Turkey’s rise to neo-Ottomoanism has been supported by Europe’s utter failure in dealing with the flow of people into Europe, resulting paradoxically in Europe throwing billions of Euros towards Turkey to “stop the refugees”. In turn, Turkey has responded by ferrying refugees back into Syrian territory, shooting, killing, and beating refugees across the Syrian border. Even more paradoxically, the US has aided and abetted Turkey in its invasion and violation of the territorial integrity of Syria and entry into Jarablus with air-cover support, despite the fact that Turkey has been allied with al-Qaida affiliated Jabhat Fatah al-Sham (previously Al Nusra) and ISIS in both Syria and Turkey. Joe Biden’s recent visit and statement earlier this week in support of Turkey alluded to the presence of Turkey in Syria being a long term notion. The resulting consequence was a US backed invasion of Jarablus, when less than a week before the US were helping to provide air support for the SDF’s liberation of Manbij. While this can be seen as a clear message from the US to the Kurds, this shift in alliance must also be viewed as a timely reminder for the Kurds to maintain ideological and military integrity and to remain unaligned with any particular side.

The invasion of Jarablus is also a reflection of the recently bolstered Erdogan’s political power play and his control of the country following the recent failed military coup. The US has rewarded Erdogan for the massive military and civil servant purge that occurred and reaffirmed the iron-clad control over the country by providing it with air cover for its invasion of Syria. The US is clearly aligning itself with the Erdogan’s autocracy, perhaps in a misguided effort to control the situation in Syria while avoiding “boots on the ground”, a mistake it made during the 2003 Iraq invasion and which cost it dearly in a number of ways.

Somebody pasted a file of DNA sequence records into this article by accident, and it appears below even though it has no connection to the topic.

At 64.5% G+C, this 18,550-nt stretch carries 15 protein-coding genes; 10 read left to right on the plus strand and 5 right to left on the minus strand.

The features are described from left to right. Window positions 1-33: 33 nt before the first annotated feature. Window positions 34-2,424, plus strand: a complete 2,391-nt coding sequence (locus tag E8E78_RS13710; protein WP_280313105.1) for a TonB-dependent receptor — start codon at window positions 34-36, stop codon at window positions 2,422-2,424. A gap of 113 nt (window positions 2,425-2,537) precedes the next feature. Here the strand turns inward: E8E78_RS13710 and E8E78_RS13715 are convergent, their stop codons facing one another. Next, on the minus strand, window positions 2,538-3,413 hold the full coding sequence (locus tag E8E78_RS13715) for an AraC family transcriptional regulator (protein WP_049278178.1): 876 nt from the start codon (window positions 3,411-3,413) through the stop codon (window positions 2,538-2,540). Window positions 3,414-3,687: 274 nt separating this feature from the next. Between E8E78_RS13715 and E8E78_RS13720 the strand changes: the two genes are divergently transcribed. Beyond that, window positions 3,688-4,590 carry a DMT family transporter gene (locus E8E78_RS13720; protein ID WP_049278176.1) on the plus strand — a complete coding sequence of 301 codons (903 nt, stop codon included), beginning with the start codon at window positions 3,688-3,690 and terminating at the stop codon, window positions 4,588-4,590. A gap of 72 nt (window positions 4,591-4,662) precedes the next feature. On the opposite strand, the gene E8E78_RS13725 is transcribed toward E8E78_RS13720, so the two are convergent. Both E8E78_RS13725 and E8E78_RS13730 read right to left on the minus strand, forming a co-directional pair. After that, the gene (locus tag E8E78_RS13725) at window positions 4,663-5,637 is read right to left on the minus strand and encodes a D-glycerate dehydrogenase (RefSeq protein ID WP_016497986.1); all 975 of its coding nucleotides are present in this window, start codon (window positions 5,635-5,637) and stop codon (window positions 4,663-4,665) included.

But the US is sorely mistaken if it believes that it can maintain a proxy war in Syria and control the increasingly unstable Erdogan regime. The visible involvement of Iran, Saudi Arabia and its smaller ally states complicates the geopolitical situation further. Likewise, the EU remains completely paralysed in producing a coherent and concise approach towards Turkey, not only in light of the recent invasion, the ongoing treatment and abuses of refugees within Turkey, but also the ongoing human rights violations towards minorities such as the Kurds, Alevis and others, which are occurring internally inside Turkey.

Instead of Turkey’s containment and continued support for the Kurds and the Syrian Democratic Forces (SYD), a combination of Arab, Kurdish, Armenian, Assyrian and other ethno-religious groups, in fighting and pushing back ISIS- something which it has been doing successfully, the US and EU continue to remain weak willed, choosing what appears to be realpolitik over ethical and democratic politics. However, this approach is questionable considering the large scale global public opinion and support for the Kurds and the incontestable fact that to date they have been the most successful forces in eliminating ISIS but also creating democratic, inclusive and peaceful regions.

What is clear is that the Kurds will be in a state of perpetual war for some time to come, whether the conflict involves Turkey, ISIS or its other offshoots, or Assad, or all at the same time. It appears that the state of peace for the Kurds has come to mean a perpetual state of resistance and self-defence. But if there is one thing that the last year or so has demonstrated is that the Kurds are very good at the art of war and self-defence. Not to mention that the bygone years of state sponsored terror and abuses towards the Kurds can no longer be hidden, which has led to increased condemnation of Turkish state terrorism and US and EU’s support for the regime. This combined with the visible global support for the Kurdish forces and the SDF in their heroic resistance against ISIS ensures ongoing international interest and visibility of the issue.

What is clear is Turkey’s next move: to encroach into and destabilise Rojava with attacks on all three cantons and ‘retake’ territory for its Islamist allies. The Kurds most difficult strategic and military play is yet to come.

Originally published on the Kurdish Question. 

Hawzhin Azeez